When a man asked the Prophet about the best actions, the Prophet SAW replied, "Feeding the hungry, and saying salaam to those you know and those you don't know." (Reported by Bukhari and Muslim)
So, don't take giving salaam for granted. Even if it is just a simple deed, it is considered one of the best actions by Prophet Muhammad SAW!
Stop gossiping and think positively
I used to think that I tend to gossip because I have shaytan whispering sweet nothings into my ear and encouraging me to gossip by telling me it's okay because it is a 'normal' thing to do and it is somehow therapeutic. (It is NOT by the way. I never feel better after a gossip session. I always end up feeling worse. To make things more worse, I find myself digging up other people's faults to gossip about more often and therefore, never feel at peace.) But then I still find myself gossiping even during Ramadan, a shaytan-less month. Why is that so?
I have now learned that even when shaytans are chained during Ramadan, we still have our nafs – and habits. I will always have the nafs to backbite others. Plus, like any other habits, gossiping will be hard to be kicked because, well, it has become a habit. But since we have an advantage this Ramadan with shaytans out of the way, insya-Allah, it will be easier for us to kick the habit and control our nafs if we really want to (because the only thing standing in our way is our own selves).
One of the ways to avoid gossiping is by avoiding negative thoughts and suspicions. Instead, think positively. When we think positively, we would find ourselves not finding other people's faults anymore – instead, we would see others' behaviours in a positive light. For example, when we see a young couple holding hands at the shopping mall, if we think negatively, we might suspect that they are just boyfriend and girlfriend and what they are doing is haram - and there is a high chance that we might proceed and gossip about them with our friends. In contrary, if we think positively, we would think that they might be a married couple and what they are doing is halal, so there is nothing to gossip about.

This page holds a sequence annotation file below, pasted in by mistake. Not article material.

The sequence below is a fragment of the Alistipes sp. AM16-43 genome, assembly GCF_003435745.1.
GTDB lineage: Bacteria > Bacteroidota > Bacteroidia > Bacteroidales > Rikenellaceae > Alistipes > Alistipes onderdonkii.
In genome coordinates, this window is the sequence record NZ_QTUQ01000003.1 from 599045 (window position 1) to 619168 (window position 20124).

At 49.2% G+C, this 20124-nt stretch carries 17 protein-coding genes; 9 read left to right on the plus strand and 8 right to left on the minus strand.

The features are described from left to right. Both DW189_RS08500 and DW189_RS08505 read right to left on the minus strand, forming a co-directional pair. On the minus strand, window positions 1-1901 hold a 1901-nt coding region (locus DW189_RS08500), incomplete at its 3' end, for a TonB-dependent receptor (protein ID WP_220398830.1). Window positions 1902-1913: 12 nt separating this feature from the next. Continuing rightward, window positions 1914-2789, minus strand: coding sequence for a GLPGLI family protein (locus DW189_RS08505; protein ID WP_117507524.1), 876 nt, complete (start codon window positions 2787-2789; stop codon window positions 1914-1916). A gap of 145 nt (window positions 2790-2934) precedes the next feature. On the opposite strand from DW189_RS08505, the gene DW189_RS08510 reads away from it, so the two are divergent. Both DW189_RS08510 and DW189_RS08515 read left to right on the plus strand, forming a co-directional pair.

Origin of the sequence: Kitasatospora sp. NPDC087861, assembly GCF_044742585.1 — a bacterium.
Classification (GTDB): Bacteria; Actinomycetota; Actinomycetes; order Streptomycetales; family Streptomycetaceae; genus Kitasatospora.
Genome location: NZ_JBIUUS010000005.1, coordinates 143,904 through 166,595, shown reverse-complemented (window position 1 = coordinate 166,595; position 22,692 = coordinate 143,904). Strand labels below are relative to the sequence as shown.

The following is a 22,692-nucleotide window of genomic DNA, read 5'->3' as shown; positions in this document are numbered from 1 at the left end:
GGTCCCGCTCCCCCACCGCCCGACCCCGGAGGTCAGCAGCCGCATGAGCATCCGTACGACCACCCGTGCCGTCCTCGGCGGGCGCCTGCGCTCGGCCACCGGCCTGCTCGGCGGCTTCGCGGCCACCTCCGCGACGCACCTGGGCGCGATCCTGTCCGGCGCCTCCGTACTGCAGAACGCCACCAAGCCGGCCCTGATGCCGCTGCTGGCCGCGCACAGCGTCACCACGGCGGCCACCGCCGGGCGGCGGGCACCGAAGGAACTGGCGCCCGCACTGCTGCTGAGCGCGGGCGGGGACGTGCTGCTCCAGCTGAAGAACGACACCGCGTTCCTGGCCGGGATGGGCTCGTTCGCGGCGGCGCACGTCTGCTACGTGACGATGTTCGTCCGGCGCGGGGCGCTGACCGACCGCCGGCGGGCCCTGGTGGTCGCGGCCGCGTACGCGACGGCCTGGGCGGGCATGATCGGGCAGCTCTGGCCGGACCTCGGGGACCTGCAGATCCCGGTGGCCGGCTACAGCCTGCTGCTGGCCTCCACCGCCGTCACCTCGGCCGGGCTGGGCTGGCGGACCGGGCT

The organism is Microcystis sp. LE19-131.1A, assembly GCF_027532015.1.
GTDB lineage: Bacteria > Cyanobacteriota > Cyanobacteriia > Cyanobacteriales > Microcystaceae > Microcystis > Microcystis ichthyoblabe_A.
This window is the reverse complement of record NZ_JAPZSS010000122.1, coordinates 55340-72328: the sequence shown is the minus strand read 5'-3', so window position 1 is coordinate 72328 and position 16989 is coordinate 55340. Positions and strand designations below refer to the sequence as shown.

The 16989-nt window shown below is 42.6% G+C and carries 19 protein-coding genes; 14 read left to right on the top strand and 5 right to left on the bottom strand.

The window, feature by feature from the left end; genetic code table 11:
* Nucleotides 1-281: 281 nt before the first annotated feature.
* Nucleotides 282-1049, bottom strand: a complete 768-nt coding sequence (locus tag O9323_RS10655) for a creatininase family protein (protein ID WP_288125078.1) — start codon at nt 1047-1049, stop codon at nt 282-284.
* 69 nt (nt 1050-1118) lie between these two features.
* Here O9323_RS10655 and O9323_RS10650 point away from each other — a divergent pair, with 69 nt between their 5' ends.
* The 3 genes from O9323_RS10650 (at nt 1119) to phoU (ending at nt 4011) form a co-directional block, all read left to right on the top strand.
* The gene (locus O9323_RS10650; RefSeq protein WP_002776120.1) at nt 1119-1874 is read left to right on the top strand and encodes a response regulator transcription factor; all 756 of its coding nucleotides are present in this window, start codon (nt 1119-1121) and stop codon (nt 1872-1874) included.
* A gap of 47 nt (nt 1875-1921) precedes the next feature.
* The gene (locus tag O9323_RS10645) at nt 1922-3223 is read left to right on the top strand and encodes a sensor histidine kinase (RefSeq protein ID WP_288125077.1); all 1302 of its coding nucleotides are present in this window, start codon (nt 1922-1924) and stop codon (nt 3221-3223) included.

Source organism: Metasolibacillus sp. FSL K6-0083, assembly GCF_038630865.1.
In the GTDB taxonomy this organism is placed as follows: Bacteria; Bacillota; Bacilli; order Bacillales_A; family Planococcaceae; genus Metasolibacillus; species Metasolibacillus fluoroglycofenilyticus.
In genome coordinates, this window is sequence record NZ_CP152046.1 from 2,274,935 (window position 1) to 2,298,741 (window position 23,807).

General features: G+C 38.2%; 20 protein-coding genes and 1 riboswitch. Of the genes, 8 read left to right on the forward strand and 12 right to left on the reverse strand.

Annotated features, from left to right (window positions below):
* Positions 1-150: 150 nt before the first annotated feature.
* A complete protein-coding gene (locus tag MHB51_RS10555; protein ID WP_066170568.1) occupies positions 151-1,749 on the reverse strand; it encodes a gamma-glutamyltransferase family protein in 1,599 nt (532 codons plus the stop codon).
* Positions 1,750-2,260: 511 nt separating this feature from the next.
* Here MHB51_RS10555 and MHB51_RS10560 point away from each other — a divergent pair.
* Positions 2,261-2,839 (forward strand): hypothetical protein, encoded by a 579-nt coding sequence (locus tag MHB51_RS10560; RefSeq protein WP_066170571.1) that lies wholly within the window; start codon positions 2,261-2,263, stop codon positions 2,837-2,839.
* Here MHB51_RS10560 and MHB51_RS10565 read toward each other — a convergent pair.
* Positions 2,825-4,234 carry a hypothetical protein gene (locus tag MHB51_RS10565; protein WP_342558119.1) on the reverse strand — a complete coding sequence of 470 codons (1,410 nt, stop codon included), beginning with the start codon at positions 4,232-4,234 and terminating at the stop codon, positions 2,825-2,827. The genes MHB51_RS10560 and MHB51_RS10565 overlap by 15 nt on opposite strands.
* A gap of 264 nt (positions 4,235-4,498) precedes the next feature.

Allah SWT mentions in the Qur'an:
"O you who believe! Avoid much suspicion, in deeds some suspicions are sins. And spy not neither backbite one another. Would one of you like to eat the flesh of his dead brother? You would hate it (so hate backbiting). And fear Allah, verily, Allah is the one who accepts repentance, Most Merciful."
(Surah al-Hujuraat, verse 12)
If you haven't already noticed, all of the deeds above are mentioned in the Qur'an, so by doing them, we are not merely remembering or reading what Allah tells us to do through the Qur'an. Instead, we are actually PRACTISING them. Yay us! Alhamdulillah, all praises to Allah :)
Besides them, other simple deeds that we could do this Ramadan include refraining ourselves from getting angry, treating our less fortunate friends dinner (break fast) and watching beneficial TV shows which can give us knowledge like "30 Minit Ustaz Don" and the "Madrasah" series on TV Al-Hijrah.
It has to be noted that no matter how big or small, complex or simple your deeds are, in the end, it is the NIAT (intention) that counts. If you are sincere in doing your deeds (by making your intention right – which is to do everything for Allah SWT), then, insya-Allah, Allah will accept your deeds. But if your intention is wrong – for example, you do a good deed just to show everyone that you're being productive this Ramadan – then, your deed will just be a waste.
So, don't worry if you can't do it all. Just do your best. Nonetheless, we have to try and take full advantage of this blessings-filled and shaytan-less month. But no matter what, always remember that everything we do, our life, our death, are for Allah, the All-Loving, Most Merciful, our Creator. Insya-Allah, Allah will accept all our deeds for Him. Amin.